Anyone who works in an environment that includes potentially harmful equipment must be cognizant of the safety of everyone around them. This is particularly true in places like labs, where toxic and dangerous chemicals are part of the everyday schedule. Since we can’t assume each person comes into the lab with a full head of knowledge about safety practices, each institution has practices in place to instruct its staff and students on them. Most safety standards are designed to follow the Occupational Safety and Health Administration (OSHA) regulations.
OSHA is integral to the safety and compliance of almost any industry, but it is particularly vital to people in a lab setting, such as pathologists and other researchers. OSHA was instituted as a federal law in 1970 to protect workers from any hazards and concerns in the workplace. Each state has its own set of OSHA laws but must follow the guidelines of the federal act. Understanding how OSHA is part of your institution’s makeup helps you ensure compliance with the lab safety materials you use when conducting research and experiments.
Why Labs Are So Dangerous
Did you know that over 500,000 people in the United States work in labs? Some of these people have years of training, while others are there to assist, clean, and do basic errand-style tasks. They don’t understand why it’s so crucial to be careful not to knock over a chemical or throw a particular item in the general garbage can.
As a lab worker, you’re exposed to various hazards, depending on your work and what’s in the environment. Hazards can be biological, physical, chemical, and/or radioactive, and they’re all potentially life-threatening. Your safety, and that of those around you, is governed by the laws of the institution and the local, state, and federal government regulations.
OSHA encompasses 28 state plans and a vast array of other occupational safety and health programs. Yet, laboratories require a unique set of guidelines, so OSHA has a plan designed specifically for enforcing safety in this environment. Every industry must limit employee exposure to nearly 400 listed substances that OSHA deems a physical or health threat, including irritants, corrosives, carcinogens, toxins, and sensitizers, but the lab environment’s safety rules go beyond the standard rules.
Common OSHA Compliance Expectations for Lab Safety Materials
Before you start working in a lab environment, reviewing and learning your campus’s lab safety material guidelines is crucial. OSHA’s regulations are comprehensive, but your institution may have rules over and above these laws.
Following both federal and university-level regulations is essential to your health and safety and for those who are around you. A small accident with the wrong chemicals or toxins can have widespread consequences.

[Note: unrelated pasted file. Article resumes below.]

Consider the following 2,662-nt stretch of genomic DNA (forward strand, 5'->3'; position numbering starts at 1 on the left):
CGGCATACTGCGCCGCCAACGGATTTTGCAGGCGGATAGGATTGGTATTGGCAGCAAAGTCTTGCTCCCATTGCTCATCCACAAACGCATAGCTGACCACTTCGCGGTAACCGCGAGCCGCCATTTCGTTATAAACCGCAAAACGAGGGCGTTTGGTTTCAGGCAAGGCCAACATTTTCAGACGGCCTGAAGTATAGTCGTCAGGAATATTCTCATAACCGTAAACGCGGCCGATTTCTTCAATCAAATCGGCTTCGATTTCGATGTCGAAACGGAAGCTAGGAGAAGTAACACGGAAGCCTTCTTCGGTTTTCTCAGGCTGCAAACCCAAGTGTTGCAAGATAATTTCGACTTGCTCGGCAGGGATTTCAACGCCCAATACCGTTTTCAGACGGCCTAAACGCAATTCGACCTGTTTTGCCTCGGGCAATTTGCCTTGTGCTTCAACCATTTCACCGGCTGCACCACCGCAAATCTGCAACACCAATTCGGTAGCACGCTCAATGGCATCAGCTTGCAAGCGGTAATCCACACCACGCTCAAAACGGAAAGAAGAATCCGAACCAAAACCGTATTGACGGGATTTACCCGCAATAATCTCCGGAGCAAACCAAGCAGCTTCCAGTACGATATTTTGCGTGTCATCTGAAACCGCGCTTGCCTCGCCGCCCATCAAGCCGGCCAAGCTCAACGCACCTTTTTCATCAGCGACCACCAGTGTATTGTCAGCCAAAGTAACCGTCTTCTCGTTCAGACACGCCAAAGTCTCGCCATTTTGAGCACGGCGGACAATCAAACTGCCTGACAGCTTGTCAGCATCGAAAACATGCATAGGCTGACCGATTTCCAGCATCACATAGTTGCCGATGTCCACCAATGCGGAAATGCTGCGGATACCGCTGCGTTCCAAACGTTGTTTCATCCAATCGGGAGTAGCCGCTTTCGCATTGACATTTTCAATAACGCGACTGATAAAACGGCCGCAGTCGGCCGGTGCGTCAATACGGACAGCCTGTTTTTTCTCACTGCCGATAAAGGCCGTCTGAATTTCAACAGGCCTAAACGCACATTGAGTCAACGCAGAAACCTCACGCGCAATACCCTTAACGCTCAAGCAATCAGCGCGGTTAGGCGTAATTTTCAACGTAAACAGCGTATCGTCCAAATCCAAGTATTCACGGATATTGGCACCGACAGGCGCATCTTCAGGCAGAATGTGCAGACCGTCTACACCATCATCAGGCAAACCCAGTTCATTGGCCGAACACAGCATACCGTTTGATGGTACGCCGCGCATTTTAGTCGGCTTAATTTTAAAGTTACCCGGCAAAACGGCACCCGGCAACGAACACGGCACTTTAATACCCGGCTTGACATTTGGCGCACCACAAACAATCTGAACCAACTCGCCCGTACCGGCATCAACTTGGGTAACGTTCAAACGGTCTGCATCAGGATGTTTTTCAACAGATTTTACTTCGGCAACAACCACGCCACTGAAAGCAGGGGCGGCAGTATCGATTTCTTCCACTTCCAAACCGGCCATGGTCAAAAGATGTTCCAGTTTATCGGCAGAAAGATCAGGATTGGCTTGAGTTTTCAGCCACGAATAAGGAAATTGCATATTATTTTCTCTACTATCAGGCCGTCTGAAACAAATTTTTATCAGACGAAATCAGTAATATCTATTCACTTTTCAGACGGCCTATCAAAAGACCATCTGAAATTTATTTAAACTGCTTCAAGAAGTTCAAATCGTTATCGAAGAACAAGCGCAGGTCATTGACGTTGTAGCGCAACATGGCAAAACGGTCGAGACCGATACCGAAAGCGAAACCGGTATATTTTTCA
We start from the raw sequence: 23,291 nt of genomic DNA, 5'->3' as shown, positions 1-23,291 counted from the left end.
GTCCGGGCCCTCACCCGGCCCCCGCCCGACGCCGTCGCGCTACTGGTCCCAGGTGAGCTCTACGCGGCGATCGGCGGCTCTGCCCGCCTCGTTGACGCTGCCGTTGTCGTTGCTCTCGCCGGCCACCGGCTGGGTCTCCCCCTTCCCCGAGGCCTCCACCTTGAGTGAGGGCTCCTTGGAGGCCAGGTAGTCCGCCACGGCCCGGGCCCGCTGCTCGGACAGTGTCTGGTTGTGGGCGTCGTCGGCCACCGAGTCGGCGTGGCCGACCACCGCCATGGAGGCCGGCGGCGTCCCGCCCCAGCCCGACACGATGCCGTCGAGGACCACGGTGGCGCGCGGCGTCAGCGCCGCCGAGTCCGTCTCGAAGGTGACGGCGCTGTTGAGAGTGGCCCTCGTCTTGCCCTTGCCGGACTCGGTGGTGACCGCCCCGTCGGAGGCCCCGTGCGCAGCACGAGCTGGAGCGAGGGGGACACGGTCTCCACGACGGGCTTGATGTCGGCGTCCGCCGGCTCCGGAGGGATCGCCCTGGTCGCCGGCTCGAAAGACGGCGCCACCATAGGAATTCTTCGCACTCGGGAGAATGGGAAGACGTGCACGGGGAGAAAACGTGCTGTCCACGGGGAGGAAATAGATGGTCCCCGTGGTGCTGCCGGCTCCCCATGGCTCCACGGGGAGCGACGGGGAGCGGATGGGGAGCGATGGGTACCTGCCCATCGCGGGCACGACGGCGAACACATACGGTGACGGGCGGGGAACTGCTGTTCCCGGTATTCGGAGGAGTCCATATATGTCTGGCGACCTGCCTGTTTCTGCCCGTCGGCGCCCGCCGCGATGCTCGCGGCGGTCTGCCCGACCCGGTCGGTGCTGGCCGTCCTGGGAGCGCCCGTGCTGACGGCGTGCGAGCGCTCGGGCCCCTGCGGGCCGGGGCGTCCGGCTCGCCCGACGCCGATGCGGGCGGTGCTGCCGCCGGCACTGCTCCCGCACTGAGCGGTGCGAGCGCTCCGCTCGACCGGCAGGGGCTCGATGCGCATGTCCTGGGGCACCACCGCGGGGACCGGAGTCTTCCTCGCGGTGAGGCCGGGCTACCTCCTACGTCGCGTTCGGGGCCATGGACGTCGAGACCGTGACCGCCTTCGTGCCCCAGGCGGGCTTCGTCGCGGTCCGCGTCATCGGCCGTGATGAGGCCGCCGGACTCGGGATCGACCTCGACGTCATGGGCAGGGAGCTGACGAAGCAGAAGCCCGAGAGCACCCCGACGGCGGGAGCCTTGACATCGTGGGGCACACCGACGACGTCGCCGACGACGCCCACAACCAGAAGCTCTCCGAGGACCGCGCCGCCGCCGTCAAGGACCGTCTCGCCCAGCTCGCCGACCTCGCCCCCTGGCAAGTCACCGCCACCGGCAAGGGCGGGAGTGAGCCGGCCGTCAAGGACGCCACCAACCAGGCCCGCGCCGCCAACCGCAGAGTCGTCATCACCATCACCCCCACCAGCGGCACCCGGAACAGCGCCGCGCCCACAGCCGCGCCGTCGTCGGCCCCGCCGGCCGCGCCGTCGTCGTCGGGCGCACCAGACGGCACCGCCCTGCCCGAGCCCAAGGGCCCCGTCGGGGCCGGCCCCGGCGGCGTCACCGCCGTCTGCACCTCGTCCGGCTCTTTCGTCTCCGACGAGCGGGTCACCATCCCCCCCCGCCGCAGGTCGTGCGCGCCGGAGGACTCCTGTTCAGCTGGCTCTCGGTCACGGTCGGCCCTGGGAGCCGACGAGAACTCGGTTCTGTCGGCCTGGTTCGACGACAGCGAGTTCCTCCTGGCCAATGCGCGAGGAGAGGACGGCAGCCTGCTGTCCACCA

OSHA requires anyone in the lab to use proper personal protective equipment (PPE) to prevent injury from sharp objects, chemicals, pathogens, and other airborne diseases. OSHA’s standards reduce the potential for injury and exposure.
If you’re manipulating chemicals, you must follow the regulations laid out by OSHA. Use containers that can be handled by an individual, ensure you’re abiding by laboratory practices, and use as much PPE as necessary to minimize the potential for exposure.
Other common OSHA lab requirements include minimizing chemical exposure through standard operating procedures and proper waste disposal. If you’re already trained in these regulations, you’re a role model to those new to the environment. Teach them the university’s expectations for operating things like chemical fume hoods and air handlers to remove airborne pathogens. Post and explain the procedure for action and medical attention.
Your university should have policies in place and someone who organizes training for lab safety material practices. Workers must always engage in these practices, knowing they’re responsible for everyone’s safety and wellbeing. It may help to remind them that an OSHA representative can show up at any time to evaluate the lab, but also that each individual is monitored by everyone around them. Safety is not something to take lightly, especially in an environment as dangerous as a lab.
Bringing OSHA Into Your Research
OSHA’s standards are for everyone, and when you’re implementing your research and experiments, you must ensure your team abides by those regulations. Bringing OSHA guidelines into everything you do gives you the peace of mind of knowing that your work will be conducted safely and that delays due to injury or illness are minimized.
If your experiment is outside of your scope of expertise, turn to your Impactio community for guidance. Ask the experts in your network how they handled similar situations, and use their advice to further your research goals. With Impactio’s tools and the network at your fingertips, your research skills will continue to grow.